My reason for mentioning stack sizes regarding position is that if you both have deep stacks for the stakes, then there will be positional advantage over the remaining rounds of betting. If a scare card hits at any point, then the person with the positional advantage can benefit from that. If the 2 players are all-in, then there less of a positional advantage, because there aren't as many rounds of betting where the position may give the player leverage. It's harder to make that kind of bet with a non-nut hand in early position, so the current round of betting has its influences, but the total effect of position is reduced.
Yeah, the myths are ones I've heard for Limit, and they're wrong (although in one case less wrong for Limit O8):
Raising pre-flop is bad? If you have a good starting hand, its value is good pre-flop. After the flop its value may be great or worthless, but you're putting your money in pre-flop on the basis that you're more likely to get a nice hand.
Secondly, the players before you have put money in and are more likely to call you, while the players after you have nothing in and are less likely to want to call a raise, so you're more likely to push them out and have position over all the other players still in the pot (is this the most important factor of pre-flop raising?).
Finally, most bad Omaha players want to see a flop even with mediocre or worse hands, and will then drop their hand after the flop unless they hit. You want to punish them for their insistence on seeing flops with bad hands, getting more dead money into the pot.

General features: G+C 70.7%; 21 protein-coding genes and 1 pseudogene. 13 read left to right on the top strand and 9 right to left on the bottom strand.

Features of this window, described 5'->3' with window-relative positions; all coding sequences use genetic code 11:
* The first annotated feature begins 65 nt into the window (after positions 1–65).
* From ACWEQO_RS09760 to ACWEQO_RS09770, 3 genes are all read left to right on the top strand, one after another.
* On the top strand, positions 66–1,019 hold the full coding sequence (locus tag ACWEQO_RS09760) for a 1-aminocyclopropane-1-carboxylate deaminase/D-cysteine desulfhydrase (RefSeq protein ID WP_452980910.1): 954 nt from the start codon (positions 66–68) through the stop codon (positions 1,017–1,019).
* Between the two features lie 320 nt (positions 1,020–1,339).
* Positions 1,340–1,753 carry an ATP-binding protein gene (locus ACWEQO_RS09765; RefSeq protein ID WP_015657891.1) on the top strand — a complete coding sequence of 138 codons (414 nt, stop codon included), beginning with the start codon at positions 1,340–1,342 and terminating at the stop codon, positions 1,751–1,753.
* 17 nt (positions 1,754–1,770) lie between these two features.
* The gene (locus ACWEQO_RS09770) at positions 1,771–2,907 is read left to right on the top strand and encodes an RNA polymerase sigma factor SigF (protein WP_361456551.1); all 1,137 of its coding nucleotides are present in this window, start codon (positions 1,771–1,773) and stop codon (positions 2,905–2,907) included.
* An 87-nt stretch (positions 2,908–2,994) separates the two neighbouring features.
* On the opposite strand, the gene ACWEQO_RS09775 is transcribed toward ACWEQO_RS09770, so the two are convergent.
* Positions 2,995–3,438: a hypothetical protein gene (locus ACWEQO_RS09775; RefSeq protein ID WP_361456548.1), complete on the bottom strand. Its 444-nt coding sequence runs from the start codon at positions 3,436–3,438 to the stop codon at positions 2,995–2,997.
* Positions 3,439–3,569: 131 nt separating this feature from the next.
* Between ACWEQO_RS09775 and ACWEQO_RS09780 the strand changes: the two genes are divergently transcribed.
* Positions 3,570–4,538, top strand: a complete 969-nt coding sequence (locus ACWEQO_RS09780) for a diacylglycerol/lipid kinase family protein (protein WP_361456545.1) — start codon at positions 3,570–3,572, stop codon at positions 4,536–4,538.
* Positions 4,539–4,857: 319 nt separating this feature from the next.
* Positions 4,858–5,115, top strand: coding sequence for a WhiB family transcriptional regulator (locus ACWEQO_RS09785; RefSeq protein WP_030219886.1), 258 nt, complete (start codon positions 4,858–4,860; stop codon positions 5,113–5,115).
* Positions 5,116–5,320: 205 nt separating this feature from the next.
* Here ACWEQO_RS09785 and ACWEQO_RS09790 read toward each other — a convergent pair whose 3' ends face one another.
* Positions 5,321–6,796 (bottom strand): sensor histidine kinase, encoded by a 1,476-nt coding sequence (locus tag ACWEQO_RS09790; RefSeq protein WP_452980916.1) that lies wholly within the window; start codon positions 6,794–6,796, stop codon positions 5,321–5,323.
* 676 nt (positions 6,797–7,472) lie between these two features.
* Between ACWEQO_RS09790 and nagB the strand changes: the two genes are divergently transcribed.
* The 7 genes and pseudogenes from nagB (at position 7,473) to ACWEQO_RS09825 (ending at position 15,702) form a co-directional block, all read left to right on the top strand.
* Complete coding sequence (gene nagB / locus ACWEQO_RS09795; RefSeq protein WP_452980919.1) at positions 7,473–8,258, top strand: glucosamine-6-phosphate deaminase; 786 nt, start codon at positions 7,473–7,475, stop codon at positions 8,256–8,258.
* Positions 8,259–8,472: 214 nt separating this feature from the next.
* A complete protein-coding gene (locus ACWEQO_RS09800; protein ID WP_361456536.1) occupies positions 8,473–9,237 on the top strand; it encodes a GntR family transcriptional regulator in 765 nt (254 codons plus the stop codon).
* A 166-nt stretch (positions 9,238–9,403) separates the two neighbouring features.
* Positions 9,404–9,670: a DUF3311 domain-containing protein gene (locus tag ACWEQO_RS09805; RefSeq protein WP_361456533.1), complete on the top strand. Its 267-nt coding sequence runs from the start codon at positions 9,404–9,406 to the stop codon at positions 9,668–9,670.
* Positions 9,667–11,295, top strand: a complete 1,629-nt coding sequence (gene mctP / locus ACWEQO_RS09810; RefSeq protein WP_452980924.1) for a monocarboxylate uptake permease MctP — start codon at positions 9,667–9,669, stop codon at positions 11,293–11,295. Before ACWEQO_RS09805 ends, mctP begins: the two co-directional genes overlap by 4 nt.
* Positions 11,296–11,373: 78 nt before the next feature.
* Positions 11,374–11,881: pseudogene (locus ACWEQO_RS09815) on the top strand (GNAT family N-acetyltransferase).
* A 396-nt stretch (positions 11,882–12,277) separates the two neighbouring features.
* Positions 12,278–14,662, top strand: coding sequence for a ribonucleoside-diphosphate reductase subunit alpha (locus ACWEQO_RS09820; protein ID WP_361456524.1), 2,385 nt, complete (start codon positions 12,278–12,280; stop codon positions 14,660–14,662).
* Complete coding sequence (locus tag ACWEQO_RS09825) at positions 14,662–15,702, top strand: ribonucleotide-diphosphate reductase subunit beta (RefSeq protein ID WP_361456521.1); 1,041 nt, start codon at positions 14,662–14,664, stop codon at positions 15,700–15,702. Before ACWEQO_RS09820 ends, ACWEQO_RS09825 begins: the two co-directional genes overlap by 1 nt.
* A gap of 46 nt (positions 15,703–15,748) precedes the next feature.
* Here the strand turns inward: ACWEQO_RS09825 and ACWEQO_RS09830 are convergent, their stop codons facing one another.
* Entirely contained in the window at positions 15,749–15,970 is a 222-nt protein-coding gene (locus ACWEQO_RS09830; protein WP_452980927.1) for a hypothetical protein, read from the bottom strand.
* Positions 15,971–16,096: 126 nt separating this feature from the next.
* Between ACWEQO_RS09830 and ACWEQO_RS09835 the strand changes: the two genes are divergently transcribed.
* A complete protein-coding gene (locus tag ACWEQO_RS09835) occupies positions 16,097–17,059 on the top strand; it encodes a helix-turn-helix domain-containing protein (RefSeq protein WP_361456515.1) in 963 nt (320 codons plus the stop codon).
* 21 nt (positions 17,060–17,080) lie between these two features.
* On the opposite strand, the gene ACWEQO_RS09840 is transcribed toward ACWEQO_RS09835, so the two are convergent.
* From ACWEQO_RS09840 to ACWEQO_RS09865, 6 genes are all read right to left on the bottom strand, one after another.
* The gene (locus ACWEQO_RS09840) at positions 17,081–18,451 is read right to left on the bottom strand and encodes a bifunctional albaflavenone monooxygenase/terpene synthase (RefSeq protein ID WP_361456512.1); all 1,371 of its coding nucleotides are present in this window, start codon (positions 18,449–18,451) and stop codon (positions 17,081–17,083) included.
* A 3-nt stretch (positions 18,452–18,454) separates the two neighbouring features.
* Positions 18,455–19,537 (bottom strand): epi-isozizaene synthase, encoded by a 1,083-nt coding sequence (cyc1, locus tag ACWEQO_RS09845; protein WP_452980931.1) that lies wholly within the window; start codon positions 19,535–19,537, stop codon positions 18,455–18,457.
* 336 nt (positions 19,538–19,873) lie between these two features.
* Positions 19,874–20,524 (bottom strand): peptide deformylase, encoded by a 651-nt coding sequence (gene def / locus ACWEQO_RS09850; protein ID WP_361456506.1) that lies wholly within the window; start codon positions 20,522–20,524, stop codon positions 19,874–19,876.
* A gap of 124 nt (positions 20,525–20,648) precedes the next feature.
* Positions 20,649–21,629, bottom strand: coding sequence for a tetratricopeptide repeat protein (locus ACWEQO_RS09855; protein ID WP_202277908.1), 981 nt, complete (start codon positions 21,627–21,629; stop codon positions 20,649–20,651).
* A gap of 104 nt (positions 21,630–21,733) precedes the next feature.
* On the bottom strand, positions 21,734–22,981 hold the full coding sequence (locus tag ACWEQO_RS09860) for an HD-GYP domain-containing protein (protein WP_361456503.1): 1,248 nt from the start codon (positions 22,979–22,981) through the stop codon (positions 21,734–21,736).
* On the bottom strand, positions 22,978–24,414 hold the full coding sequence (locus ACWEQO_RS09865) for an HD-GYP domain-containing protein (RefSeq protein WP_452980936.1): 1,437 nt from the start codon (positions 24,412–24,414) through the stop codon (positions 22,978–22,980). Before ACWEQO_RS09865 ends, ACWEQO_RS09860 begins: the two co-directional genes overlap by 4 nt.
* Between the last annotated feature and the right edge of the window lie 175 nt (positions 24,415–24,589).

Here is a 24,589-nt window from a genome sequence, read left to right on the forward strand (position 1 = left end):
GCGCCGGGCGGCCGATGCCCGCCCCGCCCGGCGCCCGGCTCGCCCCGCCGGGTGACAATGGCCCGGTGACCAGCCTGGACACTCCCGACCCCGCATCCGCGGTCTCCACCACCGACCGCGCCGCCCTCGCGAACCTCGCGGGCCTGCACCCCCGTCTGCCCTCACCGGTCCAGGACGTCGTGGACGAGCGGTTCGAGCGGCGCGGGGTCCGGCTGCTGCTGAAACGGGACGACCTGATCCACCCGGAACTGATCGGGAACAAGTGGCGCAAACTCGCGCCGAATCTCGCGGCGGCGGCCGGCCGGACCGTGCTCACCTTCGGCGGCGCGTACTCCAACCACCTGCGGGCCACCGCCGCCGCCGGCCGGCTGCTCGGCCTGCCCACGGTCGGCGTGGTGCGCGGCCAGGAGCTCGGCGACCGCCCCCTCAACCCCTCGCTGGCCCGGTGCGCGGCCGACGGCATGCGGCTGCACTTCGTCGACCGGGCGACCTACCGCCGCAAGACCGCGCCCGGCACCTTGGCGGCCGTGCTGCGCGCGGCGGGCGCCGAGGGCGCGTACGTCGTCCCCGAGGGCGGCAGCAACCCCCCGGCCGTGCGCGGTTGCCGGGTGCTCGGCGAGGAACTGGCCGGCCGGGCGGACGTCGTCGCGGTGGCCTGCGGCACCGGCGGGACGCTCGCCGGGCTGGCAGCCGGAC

Opponent-reading skills are not important? In Limit games, it's true that opponent-reading is less important in 08 than Holdem, because you're looking for nut hands more, but opponent-reading is very valuable in all No Limit and Pot Limit games, whether it's Holdem or Omaha or Omaha/8.
... the only winner being the casino? Well, no, because while some profit comes from playing nut hands, equally there are situations where nobody has the nut hand, and good reads can prevent you folding the best hand, and allow you to steal pots.
So far I guess I qualify as tight/aggressive - except where I'm against someone who is Loose/aggressive, because if I let them do the betting they'll keep coming at me when I know I have the best possible hand. I guess the point is that fitting neatly into one of the categories doesn't work, because I'll be more likely to bet in position against a tight player who may fold, and more likely to just call against an aggressive player who is more likely to try and bluff at the pot, but a starting strategy of tight/aggressive seems to be worthwhile. You get a bad enough level of play at a table and you can make a profit without bluffing
at all, although picking up pots from position without a hand does naturally increase profits.